A study led by researchers in Switzerland has revealed a new cell type that resides in the body's fat depots where it can actively suppress fat cell formation. This discovery was made using single-cell transcriptomics and opens entirely new avenues to combat obesity and related diseases such as diabetes.

Chemistry - Life Sciences - 20.06.2018
Producing sensors with an inkjet printer
Producing sensors with an inkjet printer
Research news Microelectrodes can be used for direct measurement of electrical signals in the brain or heart. These applications require soft materials, however. With existing methods, attaching electrodes to such materials poses significant challenges. A team at the Technical University of Munich (TUM) has now succeeded in printing electrodes directly onto several soft substrates.

Medicine / Pharmacology - Life Sciences - 20.06.2018
Pancreatic tumors lead to weight loss
Pancreatic tumors lead to weight loss
Patients with pancreatic cancer usually experience significant weight loss, which can begin very early in the disease. A new study from MIT and Dana-Farber Cancer Institute offers insight into how this happens, and suggests that the weight loss may not necessarily affect patients' survival. In a study of mice, the researchers found that weight loss occurs due to a reduction in key pancreatic enzymes that normally help digest food.

Environment / Sustainable Development - Life Sciences - 20.06.2018
Climate change to overtake land use as major threat to global biodiversity
Climate change to overtake land use as major threat to global biodiversity
Climate change will have a rapidly increasing effect on the structure of global ecological communities over the next few decades, with amphibians and reptiles being significantly more affected than birds and mammals, a new report by UCL finds. The pace of change is set to outstrip loss to vertebrate communities caused by land use for agriculture and settlements, which is estimated to have already caused losses of over ten per cent.

History / Archeology - Life Sciences - 20.06.2018
Artificial intelligence reveals authors of anonymous 19th-century texts on evolution
Introduction: With the help of modern AI software, Koen Tanghe (UGent) and Mike Kestemont (UAntwerpen) have revealed the authors of two early papers on evolution. Some anonymously published papers on evolution far predate the publication of Charles Darwin's Origin of Species (1859). With the help of modern AI software, Koen Tanghe (UGent) and Mike Kestemont (UAntwerpen) have revealed the authors of two of these papers.

Medicine / Pharmacology - Life Sciences - 20.06.2018
A dual-therapy approach to boost motor recovery after a stroke
A dual-therapy approach to boost motor recovery after a stroke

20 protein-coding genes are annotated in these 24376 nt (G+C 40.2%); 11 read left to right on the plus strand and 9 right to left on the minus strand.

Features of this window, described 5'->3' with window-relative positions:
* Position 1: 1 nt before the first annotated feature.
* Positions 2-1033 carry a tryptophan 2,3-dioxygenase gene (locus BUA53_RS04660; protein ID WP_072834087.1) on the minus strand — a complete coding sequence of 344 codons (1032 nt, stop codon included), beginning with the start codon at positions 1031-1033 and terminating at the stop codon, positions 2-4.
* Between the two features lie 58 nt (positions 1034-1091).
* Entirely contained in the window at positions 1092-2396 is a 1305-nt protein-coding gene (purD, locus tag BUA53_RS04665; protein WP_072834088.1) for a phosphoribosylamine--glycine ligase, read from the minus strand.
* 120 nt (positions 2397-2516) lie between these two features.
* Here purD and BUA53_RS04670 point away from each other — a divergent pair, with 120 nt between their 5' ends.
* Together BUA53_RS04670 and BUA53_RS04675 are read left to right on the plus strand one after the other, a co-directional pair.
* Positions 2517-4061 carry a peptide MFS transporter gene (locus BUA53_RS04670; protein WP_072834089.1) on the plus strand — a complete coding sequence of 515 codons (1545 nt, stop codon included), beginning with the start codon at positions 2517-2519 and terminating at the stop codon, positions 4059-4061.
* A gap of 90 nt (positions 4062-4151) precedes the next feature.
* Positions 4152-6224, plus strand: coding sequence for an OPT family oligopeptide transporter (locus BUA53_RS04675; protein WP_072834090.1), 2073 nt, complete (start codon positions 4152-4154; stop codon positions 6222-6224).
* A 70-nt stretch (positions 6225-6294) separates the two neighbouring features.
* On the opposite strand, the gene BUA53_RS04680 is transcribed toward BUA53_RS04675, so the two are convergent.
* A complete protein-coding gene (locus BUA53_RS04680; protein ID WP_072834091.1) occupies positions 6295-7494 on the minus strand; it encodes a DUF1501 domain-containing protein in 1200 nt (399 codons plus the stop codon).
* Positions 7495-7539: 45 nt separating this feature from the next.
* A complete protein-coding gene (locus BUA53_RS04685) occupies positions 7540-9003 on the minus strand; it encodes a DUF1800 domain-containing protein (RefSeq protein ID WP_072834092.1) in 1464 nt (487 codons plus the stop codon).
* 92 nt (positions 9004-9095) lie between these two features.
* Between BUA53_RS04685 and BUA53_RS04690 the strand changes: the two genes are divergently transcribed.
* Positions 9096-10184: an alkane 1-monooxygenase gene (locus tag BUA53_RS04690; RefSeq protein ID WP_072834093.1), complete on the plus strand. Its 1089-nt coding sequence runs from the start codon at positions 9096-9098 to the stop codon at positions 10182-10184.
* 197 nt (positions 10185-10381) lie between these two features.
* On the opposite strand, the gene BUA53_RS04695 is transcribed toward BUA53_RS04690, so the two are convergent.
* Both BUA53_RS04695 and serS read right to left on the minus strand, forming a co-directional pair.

EPFL scientists have shown that combining a brain-computer interface (BCI) with functional electrical stimulation (FES) can help stroke victims recover greater use of their paralyzed arm - even years after the stroke. Paralysis of an arm and/or leg is one of the most common effects of a stroke.

Life Sciences - Mathematics - 20.06.2018
Computational Method Puts Finer Point on Multispecies Genomic Comparisons
Probabilistic model could provide insights into what makes a human a human A new computational tool will potentially help geneticists to better understand what makes a human a human, or how to differentiate species in general, by providing more detailed comparative information about genome function.

Environment / Sustainable Development - Life Sciences - 19.06.2018
Study confirms beetles exploit warm winters to expand range
Study confirms beetles exploit warm winters to expand range
The study, published in Global Change Biology, is the first of its scope, encompassing a nine-year dataset sampling 10,000 trees across 22 million acres. Both competition and winter cold are known to be important causes of mortality, but no previous studies addressed how these mortality factors interact.

Astronomy - Life Sciences - 19.06.2018
A dexterous laboratory
A dexterous laboratory
ESA Space in Images Have you ever considered yourself capable of manipulating gravity? When you grip an object, you are doing just that. Gravity is constantly exerting its force on objects, most notably by keeping everything weighed down. But when you lift a cup to your mouth, you are playing against gravity.

Environment / Sustainable Development - Life Sciences - 19.06.2018
Palm oil: the carbon cost of deforestation
Palm oil: the carbon cost of deforestation
Palm oil has become part of our daily lives, but a recent study by EPFL and the Swiss Federal Institute for Forest, Snow and Landscape Research (WSL) serves as a reminder that intensive farming of this crop has a major impact on the environment. Both shortand long-term solutions exist, however. Indonesia and Malaysia together account for nearly 85% of global palm oil production.

Life Sciences - Environment / Sustainable Development - 19.06.2018
Is the sky the limit?
Is the sky the limit?
What stops a species adapting to an ever-wider range of conditions, continuously expanding its geographic range? The biomathematician Jitka PolechovŠ, an Elise Richter Fellow at the University of Vienna, has published a paper in PLoS Biology which explains the formation of species' range margins. The theory shows that just two compound parameters, important for both ecology and evolution of species, are fundamental to the stability of their range: the environmental heterogeneity and the size of the local population.
1 2 3 4 5 ... 453 Next »